Editor’s Note: This week, we’re doing a deep dive into the topic of stress and burnout among student journalists and journalism students. The issues addressed here are part of a larger set of research articles I’ve done with colleagues, outside work done by those colleagues and presentations I’ve done over the years at student media conventions. If you are interested in learning more, please hit me up on the contact page.
In case you missed Part I, you can access it here.
(If your life feels like this, you’re not alone…)
A few weeks back, a student stopped by my office and she was a mess. She was falling behind on her classes, she was worried about her family and she had serious concerns about if she was majoring in the right area. There was a sense of tension about her that I had seen in hundreds of other students.
She was in full-tilt stress mode and on the edge of a burnout.
We will talk about stress and burnout and how each works in the next post and why one is clearly worse than the other. For the moment, just think about stress being a temporary situation of varying levels with burnout being a permanent one from which there is limited hope of recovery.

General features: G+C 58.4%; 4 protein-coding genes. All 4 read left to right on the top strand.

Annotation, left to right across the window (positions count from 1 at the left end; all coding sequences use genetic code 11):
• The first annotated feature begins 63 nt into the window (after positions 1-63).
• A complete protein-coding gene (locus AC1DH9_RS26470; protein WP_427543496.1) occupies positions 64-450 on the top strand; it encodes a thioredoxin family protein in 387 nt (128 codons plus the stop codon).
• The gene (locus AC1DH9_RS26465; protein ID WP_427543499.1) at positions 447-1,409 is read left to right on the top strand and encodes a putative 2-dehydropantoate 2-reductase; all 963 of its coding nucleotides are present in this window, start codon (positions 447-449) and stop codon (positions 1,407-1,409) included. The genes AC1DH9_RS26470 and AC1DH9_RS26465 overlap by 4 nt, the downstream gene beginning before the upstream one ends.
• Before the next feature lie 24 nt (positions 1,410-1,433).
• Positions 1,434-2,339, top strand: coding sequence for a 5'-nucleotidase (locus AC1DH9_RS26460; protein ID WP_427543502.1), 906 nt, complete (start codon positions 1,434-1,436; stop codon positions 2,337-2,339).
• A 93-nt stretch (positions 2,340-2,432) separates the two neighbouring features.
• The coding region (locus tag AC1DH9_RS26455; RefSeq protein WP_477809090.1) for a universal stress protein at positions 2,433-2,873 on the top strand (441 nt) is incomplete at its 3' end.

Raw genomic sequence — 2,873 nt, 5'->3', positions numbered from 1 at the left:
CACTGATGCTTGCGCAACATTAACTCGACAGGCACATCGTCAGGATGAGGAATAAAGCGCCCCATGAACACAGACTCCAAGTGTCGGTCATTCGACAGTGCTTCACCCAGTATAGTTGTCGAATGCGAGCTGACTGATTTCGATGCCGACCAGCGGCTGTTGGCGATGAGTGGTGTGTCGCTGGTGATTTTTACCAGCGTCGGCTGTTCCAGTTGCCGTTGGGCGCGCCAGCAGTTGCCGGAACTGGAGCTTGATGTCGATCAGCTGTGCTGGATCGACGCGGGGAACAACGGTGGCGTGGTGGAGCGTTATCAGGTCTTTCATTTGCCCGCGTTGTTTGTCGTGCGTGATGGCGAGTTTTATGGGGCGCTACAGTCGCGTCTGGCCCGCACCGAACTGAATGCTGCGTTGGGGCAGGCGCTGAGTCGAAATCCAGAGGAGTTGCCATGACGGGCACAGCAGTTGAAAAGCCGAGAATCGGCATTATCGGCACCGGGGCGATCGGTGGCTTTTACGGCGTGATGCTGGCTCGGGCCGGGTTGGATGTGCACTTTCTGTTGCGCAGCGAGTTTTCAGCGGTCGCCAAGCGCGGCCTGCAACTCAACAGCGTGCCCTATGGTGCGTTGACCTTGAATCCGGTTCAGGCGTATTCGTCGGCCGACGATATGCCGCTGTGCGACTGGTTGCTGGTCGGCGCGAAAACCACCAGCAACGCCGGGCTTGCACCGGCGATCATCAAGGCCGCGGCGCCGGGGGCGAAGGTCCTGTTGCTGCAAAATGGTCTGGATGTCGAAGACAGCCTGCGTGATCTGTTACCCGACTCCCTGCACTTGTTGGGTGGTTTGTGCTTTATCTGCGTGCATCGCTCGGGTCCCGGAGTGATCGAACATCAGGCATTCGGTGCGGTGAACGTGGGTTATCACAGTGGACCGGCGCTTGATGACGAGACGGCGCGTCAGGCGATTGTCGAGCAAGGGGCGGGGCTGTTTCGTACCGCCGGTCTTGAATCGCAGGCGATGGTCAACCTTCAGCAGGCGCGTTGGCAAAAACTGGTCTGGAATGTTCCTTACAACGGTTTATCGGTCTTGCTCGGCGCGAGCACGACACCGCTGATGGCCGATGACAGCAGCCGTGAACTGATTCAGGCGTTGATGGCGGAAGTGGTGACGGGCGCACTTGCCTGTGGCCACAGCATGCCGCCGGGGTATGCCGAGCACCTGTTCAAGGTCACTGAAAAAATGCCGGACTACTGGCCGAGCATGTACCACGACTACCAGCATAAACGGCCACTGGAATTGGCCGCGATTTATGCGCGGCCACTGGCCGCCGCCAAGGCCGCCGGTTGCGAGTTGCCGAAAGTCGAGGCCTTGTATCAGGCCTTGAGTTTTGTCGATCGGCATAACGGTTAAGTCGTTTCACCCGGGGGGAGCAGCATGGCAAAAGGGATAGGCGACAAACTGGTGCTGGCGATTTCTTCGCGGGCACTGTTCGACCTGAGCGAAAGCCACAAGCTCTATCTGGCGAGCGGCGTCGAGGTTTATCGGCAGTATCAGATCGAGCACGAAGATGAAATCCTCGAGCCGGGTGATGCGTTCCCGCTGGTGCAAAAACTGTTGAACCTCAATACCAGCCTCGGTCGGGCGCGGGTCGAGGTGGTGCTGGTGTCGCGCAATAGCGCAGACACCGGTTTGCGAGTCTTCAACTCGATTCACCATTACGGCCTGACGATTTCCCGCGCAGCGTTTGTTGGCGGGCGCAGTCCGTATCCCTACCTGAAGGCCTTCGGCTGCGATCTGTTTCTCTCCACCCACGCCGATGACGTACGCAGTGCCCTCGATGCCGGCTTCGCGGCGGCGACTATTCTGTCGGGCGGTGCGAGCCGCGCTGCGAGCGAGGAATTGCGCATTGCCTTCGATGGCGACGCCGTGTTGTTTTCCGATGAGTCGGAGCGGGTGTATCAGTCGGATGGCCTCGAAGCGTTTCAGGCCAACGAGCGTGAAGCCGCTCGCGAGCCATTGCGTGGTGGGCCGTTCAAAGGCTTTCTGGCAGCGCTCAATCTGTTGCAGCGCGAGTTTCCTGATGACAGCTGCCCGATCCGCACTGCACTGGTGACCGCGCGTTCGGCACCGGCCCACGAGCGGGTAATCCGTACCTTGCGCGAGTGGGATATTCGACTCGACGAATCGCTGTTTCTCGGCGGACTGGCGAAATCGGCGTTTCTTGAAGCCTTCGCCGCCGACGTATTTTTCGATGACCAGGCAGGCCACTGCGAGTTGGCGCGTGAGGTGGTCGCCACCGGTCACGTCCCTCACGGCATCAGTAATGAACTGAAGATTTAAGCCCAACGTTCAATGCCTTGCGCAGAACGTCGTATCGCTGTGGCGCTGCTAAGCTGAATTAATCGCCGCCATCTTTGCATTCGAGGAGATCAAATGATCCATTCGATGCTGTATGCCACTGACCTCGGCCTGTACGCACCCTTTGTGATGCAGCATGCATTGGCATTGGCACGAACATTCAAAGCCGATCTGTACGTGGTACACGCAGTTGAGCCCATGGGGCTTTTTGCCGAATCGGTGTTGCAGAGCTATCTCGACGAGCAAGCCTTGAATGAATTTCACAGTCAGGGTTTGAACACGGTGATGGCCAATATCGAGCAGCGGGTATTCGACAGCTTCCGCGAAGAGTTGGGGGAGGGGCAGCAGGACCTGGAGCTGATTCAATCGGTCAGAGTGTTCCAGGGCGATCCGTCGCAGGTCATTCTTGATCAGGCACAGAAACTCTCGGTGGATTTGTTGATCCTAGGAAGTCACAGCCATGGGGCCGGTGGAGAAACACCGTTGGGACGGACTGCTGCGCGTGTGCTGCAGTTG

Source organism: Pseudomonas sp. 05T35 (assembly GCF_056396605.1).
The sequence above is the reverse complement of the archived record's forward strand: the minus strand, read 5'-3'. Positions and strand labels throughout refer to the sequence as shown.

In other words, stress is when the oil light goes on in your car. Burnout is when you ignore it until your engine seizes up and your car becomes a 4,000-pound paperweight.
In any case, the student and I discussed what it was that was going on that made her feel so burdened and a lot of what she mentioned fit most of what I’d talked about for years with students.
Here are some of the key things she touched on that consistently lead to heavy stress and potential burnout:
Overachiever syndrome: A lot of college students suffer from this, but journalism students tend to fall into this trap a lot more easily for a variety of reasons. You have always been the human embodiment of the line from “The Breakfast Club,” in which the nerd is asked, “What else would you be doing if you weren’t out making yourself a better citizen?”